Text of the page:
MYSTERY OF FAITH

Since Fr Zed has a rather meandering post about these words, I here repeat my own piece from last January. The phrase is not diaconal and the fashion in some places of getting the Deacion to sing it is misguided as well as contrary to the rubrics.
'The Mystery of Faith'. Why does the PP of S Thomas's not say 'Let us proclaim the Mystery of Faith' when that is what ASB ordered ... and it's what the present RC version of the Mass in English has? Why won't he even say what Common Worship prescribes: 'Great is the Mystery of Faith'?

The history of the phrase begins with I Timothy 3:9 - 'deacons ... holding ... the mystery of faith'. Since, already in the Third Century, it was the convention that the Deacon at Mass held the Chalice, it looks as though 'Mystery of Faith' was considered to mean the Chalice of the Lord's Blood, and was consequently incorporated into the Roman Institution Narrative: 'For this is the Chalice of My Blood of the New and Everlasting Covenant, the Mystery of Faith'. After Vatican II, 'Mystery of Faith' was removed from the Lord's words, because it is not in the biblical record, but was left for the priest to say immediately after them. ICEL (the RC translation organisation) invented the words 'Let us proclaim', which are not in the official Latin. Then they offered four alternative 'acclamations'; three of them translated from the Latin and one ('Christ has died' etc.) invented by themselves.

Unfortunately, this gives the impression that 'let us proclaim the Mystery of Faith' is there simply to invite the congregation to respond with an 'acclamation'. Rome has now very wisely decided to emphasise 'the Latin tradition which closely links Mystery of Faith' with the Words of Institution; i. e. 'Mystery of Faith' points to the consecrated Chalice, the Saving Blood now present en mysterio (in a sacrament) upon the Altar, not to a congregational acclamation.

While Common Worship was in the making, ICEL made two brilliantly clever decisions: (1) to change the phrase to 'Great is the Mystery of Faith'; and (2) to produce alternative introductory phrases before each of the four acclamations, so that whichever one Father said would give the congregation the clue to which acclamation he wanted them to answer him with. The C of E Liturgical Commission saw these draft proposals and incorporated them into CW.

Rashly, because Rome decided soon after to sack the whole gang of heterodox and feminist jokers that comprised Old ICEL, and to set up a New ICEL. This New ICEL, in the drafts which are now in the final phases of approval, has dumped both those decisions. So Common Worship enthusiasts look like being left saddled with a mistake Rome toyed with but then wisely abandoned.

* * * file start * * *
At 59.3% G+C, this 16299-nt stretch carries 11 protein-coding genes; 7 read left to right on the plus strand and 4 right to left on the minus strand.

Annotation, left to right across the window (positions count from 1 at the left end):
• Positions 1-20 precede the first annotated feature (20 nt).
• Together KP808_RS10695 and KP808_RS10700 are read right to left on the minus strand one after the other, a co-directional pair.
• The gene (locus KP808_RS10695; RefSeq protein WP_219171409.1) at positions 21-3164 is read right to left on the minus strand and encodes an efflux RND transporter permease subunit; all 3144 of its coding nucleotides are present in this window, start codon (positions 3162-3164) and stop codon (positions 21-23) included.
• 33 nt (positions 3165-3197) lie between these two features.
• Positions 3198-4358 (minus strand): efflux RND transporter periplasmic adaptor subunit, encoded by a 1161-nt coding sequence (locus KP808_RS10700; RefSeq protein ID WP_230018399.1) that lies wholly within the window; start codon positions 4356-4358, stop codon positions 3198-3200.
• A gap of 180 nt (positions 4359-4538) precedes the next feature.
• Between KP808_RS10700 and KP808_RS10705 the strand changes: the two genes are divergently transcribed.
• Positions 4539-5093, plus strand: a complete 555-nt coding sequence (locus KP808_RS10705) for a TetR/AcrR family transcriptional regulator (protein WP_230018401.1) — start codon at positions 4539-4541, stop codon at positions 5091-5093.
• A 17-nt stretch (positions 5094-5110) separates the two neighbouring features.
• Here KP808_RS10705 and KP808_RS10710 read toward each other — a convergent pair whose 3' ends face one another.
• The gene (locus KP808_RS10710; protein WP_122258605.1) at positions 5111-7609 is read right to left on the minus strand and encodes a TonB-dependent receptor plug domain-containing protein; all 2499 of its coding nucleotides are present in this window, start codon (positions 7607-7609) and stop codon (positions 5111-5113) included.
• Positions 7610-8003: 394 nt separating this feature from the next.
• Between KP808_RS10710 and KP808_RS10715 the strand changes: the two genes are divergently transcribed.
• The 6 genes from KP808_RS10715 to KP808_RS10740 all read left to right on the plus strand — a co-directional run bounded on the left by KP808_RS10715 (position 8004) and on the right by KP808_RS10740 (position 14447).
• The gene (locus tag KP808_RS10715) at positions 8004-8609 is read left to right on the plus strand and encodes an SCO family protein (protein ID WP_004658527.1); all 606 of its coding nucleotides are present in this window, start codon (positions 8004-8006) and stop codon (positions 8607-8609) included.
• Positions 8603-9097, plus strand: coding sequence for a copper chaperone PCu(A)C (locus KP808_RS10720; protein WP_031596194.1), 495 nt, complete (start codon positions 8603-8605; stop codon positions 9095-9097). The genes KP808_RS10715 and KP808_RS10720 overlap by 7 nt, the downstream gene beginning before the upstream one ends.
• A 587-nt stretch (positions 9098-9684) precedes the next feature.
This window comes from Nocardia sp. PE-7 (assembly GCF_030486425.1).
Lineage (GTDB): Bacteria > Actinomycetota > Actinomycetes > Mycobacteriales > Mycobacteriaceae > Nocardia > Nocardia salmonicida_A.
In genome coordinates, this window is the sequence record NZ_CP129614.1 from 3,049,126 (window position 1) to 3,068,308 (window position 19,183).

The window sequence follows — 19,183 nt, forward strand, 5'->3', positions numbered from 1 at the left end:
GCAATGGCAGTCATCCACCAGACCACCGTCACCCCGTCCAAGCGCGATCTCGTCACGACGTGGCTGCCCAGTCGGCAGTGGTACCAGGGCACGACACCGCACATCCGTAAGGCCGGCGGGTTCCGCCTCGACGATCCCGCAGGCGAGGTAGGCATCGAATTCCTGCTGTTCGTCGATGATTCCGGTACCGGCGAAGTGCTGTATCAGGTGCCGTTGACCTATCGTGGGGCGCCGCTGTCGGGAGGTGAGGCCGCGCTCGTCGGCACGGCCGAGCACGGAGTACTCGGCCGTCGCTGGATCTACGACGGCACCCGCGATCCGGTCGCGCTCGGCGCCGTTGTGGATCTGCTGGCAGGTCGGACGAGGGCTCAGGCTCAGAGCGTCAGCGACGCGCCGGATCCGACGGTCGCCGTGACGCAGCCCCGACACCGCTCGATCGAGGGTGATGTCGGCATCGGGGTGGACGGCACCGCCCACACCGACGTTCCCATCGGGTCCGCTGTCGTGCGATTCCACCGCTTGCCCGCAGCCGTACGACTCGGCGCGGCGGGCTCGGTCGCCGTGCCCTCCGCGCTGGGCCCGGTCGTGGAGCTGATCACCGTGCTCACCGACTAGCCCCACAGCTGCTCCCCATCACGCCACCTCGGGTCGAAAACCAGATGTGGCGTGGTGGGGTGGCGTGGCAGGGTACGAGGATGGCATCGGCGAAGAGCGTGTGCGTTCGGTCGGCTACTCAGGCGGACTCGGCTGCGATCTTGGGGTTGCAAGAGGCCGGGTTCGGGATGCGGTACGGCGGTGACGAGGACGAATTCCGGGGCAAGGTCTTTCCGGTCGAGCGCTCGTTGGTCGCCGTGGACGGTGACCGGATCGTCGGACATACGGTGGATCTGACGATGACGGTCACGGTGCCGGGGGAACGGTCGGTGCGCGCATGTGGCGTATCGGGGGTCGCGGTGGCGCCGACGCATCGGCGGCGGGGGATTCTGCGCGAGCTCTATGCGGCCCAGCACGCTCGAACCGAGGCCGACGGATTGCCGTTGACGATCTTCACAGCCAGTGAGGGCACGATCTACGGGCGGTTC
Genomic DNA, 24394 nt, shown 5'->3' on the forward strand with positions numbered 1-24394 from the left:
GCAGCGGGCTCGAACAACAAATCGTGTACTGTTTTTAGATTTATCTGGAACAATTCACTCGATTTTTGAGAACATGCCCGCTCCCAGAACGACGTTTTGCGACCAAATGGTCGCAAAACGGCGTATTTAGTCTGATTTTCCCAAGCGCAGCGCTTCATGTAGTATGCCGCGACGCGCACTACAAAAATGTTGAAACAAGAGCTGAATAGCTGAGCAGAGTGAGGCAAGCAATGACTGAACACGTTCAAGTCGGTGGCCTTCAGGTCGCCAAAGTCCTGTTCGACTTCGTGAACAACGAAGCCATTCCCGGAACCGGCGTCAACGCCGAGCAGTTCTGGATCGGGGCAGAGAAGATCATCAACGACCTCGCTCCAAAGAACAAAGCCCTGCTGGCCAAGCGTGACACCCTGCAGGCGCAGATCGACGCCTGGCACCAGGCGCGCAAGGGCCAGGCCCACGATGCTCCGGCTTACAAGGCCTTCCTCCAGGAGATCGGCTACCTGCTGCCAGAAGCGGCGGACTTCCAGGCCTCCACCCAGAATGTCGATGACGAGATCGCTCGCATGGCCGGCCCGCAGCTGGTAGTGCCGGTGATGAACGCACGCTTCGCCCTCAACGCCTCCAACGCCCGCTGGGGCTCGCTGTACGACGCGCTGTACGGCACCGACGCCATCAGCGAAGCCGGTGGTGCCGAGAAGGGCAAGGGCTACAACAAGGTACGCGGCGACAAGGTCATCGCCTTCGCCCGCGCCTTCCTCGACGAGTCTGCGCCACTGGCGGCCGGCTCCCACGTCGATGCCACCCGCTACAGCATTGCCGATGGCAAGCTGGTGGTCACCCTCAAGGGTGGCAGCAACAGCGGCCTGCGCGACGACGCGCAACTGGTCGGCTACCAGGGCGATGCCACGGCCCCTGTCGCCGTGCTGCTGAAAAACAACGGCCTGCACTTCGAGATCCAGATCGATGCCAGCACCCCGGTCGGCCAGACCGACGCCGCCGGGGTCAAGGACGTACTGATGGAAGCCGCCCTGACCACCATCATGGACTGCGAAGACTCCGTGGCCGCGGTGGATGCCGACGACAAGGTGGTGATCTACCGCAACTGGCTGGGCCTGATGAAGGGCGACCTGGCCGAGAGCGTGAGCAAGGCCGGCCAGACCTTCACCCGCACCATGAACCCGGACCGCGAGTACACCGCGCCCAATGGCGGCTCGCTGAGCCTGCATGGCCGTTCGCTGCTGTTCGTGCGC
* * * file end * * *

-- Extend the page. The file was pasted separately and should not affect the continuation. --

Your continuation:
To summarise: 'The Mystery of Faith' is what the Church's praying life made of S Paul's words to S Timothy; the Blood which is for ever poured out before the Father is the Blood we worship by faith in the mystery of the Sacrament.

4 November 2010

Women Scientists (revised)

Listening to Lord Bragg's In our time on the Steam Wireless this morning (the subject: women scientists during the Enlightenment) I happened to notice, tucked away almost as an aside, the information that in the eighteenth century women were not only allowed to study the Natural Sciences in Italian universities (particularly at Bologna), but could and did take degrees and become university teachers. And that this happened with Church - and even papal - sponsorship and encouragement; long before English universities had any public teaching of Sciences or allowed women anywhere near the doors of lecture rooms. Not surprisingly, that erudite pontiff whom I have often referred to in this blog, Papa Lambertini aka Bendict XIV, was the pope involved (see a characteristically valuable comment by Joshua on the thread). His true enlightenment compares favourably with the spurious Enlightenment of some person called Rousseau - quoted by Bragg - who believed that the education of women should only be directed to the end of training them to massage the male ego.

A detail of history which does not very often get publicity. It shoots down the barmy views of Bishop Williamson, who seems to side with Rousseau against Benedict XIV, and the contrafactual bigotries of Dawkins the Daft and his groupies.

Bishop Williamson ...

... of the SSPX reveals a new step in his divergence from his Confratres in the SSPX.

The blessed springtime of orthodoxy is not now, it seems, to be found in the witness of the admirable Archbishop Marcel Lefebvre. It is to be found in the guidance Bishop Williamson can give us about what Lefebvre would have done if he had known better ... if, for example, he had known as much better as Bishop Wiliamson does now. He would have refused to sign all the documents of Vatican II; not just the two he did decline to sign (yes, I know there are some historical uncertainties here).

It reminds me of an Anglican phenomenon. Anglican Evangelicals used to regard the Church of England as a Confessional Church, whose documents were the Prayer Book and the Articles. They prided themselves upon being the true and pure exponents of this Anglicanism.

But there is a new form of Evangelicalism which finds those formularies themseves rather iffy. The call now is for the Reformation to be "completed". Bishop Williamson has a lot in common with the Australian Anglican diocese of Sidney.

It's not so much funny as sad. It is always upsetting when Christians of whatever tradition consider it better to discover or invent new grounds of inexorable principle for being even more divided from their fellows.

What colour?

Can anybody supply authority as to whether the Feast of the Holy Relics, tomorrow, is in white or red? I have found authorities for each ... as well as inherent reasons for each.

3 November 2010